The screws holding the top hinges carry most of the weight of the door and are almost always the first to pull out, especially after they've been repeatedly tightened over the years. Here's the best way to fix those loose hinges and beef them up.
Unstick a Sliding Door
Sliding doors get sticky and hard to open when the wheels are out of adjustment or the track gets dirty. Here's how to repair your sliding door and replace a flimsy screen.
Repair Any Torn Screens or Nets
Windows screens, mosquito nets, and similar barriers protect against inquisitive summer and fall pests, but only if they provide complete protection. And as long as the frame is in good shape repairs are easy and can be done in a few minutes. Here's how to make your screen door or window look good as new.
Take Out Dents in a Steel Door
Make an invisible dent repair in a steel door the same way you do it on your car, using the same auto body filler. Even a novice can master the simple techniques. Here's how to fix your dents.
Fix Your Own Furnace
If your furnace quits or breaks down try these eight simple furnace solutions before you call for service help. You can solve the problem and avoid a $200 service call.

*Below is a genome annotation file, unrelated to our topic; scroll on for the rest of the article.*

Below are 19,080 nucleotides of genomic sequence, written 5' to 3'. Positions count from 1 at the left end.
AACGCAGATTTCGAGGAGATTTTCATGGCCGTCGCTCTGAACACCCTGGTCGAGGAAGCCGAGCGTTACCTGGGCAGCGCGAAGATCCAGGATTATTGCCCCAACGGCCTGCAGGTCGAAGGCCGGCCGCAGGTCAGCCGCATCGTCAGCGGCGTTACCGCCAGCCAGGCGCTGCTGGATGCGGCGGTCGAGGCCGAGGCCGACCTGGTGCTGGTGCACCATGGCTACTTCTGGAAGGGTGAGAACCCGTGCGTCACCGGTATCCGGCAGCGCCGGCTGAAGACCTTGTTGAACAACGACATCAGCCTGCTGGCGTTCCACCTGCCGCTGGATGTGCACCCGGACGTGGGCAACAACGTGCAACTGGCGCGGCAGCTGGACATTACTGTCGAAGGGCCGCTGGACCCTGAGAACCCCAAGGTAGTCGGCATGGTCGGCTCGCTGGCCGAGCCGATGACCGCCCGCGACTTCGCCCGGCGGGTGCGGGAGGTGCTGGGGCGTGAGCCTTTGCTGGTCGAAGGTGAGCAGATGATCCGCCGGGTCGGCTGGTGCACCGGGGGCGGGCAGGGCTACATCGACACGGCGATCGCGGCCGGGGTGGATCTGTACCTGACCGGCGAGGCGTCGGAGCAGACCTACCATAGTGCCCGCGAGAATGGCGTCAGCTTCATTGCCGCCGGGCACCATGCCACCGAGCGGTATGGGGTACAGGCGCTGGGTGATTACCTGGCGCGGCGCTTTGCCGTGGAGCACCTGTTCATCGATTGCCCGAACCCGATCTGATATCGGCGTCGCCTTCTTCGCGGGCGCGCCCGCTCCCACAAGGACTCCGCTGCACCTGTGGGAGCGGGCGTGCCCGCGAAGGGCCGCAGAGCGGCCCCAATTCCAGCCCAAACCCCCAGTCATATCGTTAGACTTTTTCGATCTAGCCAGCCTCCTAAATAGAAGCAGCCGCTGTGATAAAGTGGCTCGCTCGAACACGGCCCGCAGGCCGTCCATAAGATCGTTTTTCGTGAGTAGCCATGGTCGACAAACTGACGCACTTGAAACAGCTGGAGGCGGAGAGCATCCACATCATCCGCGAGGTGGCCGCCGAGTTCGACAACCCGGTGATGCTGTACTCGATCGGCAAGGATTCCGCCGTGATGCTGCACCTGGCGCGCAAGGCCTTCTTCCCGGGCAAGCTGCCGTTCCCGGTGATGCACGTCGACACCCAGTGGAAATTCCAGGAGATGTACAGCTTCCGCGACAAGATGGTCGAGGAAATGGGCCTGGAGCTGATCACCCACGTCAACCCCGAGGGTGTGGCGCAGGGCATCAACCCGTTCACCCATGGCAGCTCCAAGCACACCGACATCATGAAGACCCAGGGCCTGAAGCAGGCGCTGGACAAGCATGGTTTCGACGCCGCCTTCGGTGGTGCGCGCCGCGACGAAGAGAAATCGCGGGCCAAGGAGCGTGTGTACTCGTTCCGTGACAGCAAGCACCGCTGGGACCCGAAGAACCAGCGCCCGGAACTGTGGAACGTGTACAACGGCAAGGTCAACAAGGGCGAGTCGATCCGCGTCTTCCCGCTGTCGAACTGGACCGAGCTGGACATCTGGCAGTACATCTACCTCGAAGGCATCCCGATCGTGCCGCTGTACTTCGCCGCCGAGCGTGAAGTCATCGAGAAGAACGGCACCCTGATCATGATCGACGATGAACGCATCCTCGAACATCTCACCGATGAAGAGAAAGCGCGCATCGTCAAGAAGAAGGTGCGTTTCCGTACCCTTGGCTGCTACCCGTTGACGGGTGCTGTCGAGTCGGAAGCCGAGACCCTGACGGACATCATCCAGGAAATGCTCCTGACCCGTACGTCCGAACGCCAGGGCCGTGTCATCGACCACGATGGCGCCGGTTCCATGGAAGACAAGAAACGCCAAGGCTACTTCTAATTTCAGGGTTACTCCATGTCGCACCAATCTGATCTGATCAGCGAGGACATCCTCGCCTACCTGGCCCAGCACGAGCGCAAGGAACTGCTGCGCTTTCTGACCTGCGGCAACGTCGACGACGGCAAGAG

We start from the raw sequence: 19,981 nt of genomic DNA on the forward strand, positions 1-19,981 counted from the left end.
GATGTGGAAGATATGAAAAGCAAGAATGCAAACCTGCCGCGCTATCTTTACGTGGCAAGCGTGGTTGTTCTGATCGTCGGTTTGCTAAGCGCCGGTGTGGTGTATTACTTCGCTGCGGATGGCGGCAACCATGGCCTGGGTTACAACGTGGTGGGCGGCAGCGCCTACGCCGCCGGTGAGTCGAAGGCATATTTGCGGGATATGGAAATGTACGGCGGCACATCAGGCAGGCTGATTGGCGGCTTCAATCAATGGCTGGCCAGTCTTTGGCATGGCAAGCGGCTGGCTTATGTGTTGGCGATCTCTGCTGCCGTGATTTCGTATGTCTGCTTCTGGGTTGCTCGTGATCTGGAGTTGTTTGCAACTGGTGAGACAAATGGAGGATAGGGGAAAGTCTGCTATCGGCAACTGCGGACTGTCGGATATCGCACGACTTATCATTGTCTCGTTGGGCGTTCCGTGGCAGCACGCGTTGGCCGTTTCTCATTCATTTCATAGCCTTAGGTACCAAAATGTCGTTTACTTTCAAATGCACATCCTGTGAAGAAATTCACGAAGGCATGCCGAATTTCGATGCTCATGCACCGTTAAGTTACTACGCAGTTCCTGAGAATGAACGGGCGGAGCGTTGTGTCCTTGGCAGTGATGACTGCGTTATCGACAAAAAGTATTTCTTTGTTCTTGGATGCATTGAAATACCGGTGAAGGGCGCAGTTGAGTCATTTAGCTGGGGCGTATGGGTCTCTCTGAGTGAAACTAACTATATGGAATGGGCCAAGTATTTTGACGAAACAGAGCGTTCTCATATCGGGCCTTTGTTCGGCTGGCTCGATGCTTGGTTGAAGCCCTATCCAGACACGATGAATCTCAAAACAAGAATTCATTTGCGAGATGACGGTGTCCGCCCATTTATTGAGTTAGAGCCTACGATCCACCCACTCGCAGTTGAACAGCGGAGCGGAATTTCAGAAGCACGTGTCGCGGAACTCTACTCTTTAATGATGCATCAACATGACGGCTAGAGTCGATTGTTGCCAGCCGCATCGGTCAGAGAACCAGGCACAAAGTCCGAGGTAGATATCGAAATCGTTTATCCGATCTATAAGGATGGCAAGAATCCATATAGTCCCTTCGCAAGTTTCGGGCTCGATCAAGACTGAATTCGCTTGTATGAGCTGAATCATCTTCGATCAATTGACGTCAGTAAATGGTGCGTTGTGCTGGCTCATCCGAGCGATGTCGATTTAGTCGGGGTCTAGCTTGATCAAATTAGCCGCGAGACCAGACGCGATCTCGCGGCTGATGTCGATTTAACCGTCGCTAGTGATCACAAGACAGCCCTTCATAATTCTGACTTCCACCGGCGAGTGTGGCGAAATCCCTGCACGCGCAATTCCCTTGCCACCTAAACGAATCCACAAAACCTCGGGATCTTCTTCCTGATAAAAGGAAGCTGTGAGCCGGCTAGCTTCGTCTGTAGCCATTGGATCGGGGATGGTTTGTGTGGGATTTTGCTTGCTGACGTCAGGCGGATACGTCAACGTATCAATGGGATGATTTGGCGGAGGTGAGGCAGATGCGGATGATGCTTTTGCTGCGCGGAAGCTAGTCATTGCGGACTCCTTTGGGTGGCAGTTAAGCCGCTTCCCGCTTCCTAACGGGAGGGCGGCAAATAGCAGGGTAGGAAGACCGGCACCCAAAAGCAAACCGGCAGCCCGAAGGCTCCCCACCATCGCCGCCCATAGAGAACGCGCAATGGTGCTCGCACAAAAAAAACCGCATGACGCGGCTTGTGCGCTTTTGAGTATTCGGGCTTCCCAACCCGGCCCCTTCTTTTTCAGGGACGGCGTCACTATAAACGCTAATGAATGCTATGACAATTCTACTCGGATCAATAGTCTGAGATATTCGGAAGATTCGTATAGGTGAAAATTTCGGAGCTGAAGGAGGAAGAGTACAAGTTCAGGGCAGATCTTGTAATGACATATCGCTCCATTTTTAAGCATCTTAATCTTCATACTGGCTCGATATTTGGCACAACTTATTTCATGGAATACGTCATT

Solutions for a Bouncy Floor
We'll show you three ways to stiffen up your bouncy floor — by adding bridging, installing plywood along the joists and adding a wall or beam under the floor. Any one of the three can solve your problem, depending on your situation. It's not a lot of work or expensive.
Replace a Sink Sprayer and Hose
Over time, sink sprayers often break or become clogged with mineral deposits. Or the sprayer hose can harden and crack or wear through from rubbing against something under the sink. The best solution in these cases is replacement. You can pick up just the sprayer head ($5) or a head and hose kit ($10) at a home center or hardware store. Here's how to replace a sink sprayer and hose.
Unclog a Faucet
If the flow from your kitchen or bathroom faucet isn’t what it used to be, the aerator is probably plugged. An aerator can clog slowly as mineral deposits build up, or quickly after plumbing work loosens debris inside pipes. Usually a quick cleaning solves the problem. Gunk can also build up inside the faucet neck. Fortunately it's an easy problem to fix.